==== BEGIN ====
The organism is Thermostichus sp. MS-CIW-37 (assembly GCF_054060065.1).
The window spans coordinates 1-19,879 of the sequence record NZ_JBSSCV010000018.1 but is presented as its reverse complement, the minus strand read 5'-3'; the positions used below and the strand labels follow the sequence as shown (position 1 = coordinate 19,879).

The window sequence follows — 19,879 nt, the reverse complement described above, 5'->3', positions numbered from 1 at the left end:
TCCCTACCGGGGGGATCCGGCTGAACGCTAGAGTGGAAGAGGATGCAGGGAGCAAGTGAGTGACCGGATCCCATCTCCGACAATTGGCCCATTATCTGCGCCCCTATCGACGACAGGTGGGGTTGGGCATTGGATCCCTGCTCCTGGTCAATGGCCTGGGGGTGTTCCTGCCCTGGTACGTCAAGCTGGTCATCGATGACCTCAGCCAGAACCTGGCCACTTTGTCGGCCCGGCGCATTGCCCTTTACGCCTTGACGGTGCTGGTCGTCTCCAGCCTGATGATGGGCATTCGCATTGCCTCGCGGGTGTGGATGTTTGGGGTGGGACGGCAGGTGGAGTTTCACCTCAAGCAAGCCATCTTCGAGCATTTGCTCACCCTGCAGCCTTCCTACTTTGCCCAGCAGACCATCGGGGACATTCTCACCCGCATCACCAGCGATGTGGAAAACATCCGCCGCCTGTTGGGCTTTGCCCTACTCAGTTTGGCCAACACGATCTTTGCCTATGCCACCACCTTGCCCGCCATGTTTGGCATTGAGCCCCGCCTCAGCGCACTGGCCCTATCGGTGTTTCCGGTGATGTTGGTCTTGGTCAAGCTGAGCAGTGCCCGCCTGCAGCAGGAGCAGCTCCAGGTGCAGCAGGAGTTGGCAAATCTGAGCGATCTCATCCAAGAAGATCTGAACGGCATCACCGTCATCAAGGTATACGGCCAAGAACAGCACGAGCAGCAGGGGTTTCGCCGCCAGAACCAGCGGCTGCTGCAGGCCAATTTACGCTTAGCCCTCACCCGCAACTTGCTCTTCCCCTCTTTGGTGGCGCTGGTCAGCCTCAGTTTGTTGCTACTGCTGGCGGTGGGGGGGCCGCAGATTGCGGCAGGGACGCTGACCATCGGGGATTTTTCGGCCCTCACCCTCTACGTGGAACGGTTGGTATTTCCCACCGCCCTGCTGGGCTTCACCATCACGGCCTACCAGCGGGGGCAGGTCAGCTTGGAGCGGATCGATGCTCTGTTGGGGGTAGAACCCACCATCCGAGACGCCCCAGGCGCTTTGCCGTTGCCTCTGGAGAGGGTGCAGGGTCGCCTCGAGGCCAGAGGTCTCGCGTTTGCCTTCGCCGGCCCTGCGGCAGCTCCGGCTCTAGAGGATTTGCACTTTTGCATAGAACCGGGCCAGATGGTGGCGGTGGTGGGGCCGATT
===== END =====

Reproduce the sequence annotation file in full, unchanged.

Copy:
The organism is Thermostichus sp. MS-CIW-37 (assembly GCF_054060065.1).
The window spans coordinates 1-19,879 of the sequence record NZ_JBSSCV010000018.1 but is presented as its reverse complement, the minus strand read 5'-3'; the positions used below and the strand labels follow the sequence as shown (position 1 = coordinate 19,879).

The window sequence follows — 19,879 nt, the reverse complement described above, 5'->3', positions numbered from 1 at the left end:
TCCCTACCGGGGGGATCCGGCTGAACGCTAGAGTGGAAGAGGATGCAGGGAGCAAGTGAGTGACCGGATCCCATCTCCGACAATTGGCCCATTATCTGCGCCCCTATCGACGACAGGTGGGGTTGGGCATTGGATCCCTGCTCCTGGTCAATGGCCTGGGGGTGTTCCTGCCCTGGTACGTCAAGCTGGTCATCGATGACCTCAGCCAGAACCTGGCCACTTTGTCGGCCCGGCGCATTGCCCTTTACGCCTTGACGGTGCTGGTCGTCTCCAGCCTGATGATGGGCATTCGCATTGCCTCGCGGGTGTGGATGTTTGGGGTGGGACGGCAGGTGGAGTTTCACCTCAAGCAAGCCATCTTCGAGCATTTGCTCACCCTGCAGCCTTCCTACTTTGCCCAGCAGACCATCGGGGACATTCTCACCCGCATCACCAGCGATGTGGAAAACATCCGCCGCCTGTTGGGCTTTGCCCTACTCAGTTTGGCCAACACGATCTTTGCCTATGCCACCACCTTGCCCGCCATGTTTGGCATTGAGCCCCGCCTCAGCGCACTGGCCCTATCGGTGTTTCCGGTGATGTTGGTCTTGGTCAAGCTGAGCAGTGCCCGCCTGCAGCAGGAGCAGCTCCAGGTGCAGCAGGAGTTGGCAAATCTGAGCGATCTCATCCAAGAAGATCTGAACGGCATCACCGTCATCAAGGTATACGGCCAAGAACAGCACGAGCAGCAGGGGTTTCGCCGCCAGAACCAGCGGCTGCTGCAGGCCAATTTACGCTTAGCCCTCACCCGCAACTTGCTCTTCCCCTCTTTGGTGGCGCTGGTCAGCCTCAGTTTGTTGCTACTGCTGGCGGTGGGGGGGCCGCAGATTGCGGCAGGGACGCTGACCATCGGGGATTTTTCGGCCCTCACCCTCTACGTGGAACGGTTGGTATTTCCCACCGCCCTGCTGGGCTTCACCATCACGGCCTACCAGCGGGGGCAGGTCAGCTTGGAGCGGATCGATGCTCTGTTGGGGGTAGAACCCACCATCCGAGACGCCCCAGGCGCTTTGCCGTTGCCTCTGGAGAGGGTGCAGGGTCGCCTCGAGGCCAGAGGTCTCGCGTTTGCCTTCGCCGGCCCTGCGGCAGCTCCGGCTCTAGAGGATTTGCACTTTTGCATAGAACCGGGCCAGATGGTGGCGGTGGTGGGGCCGATT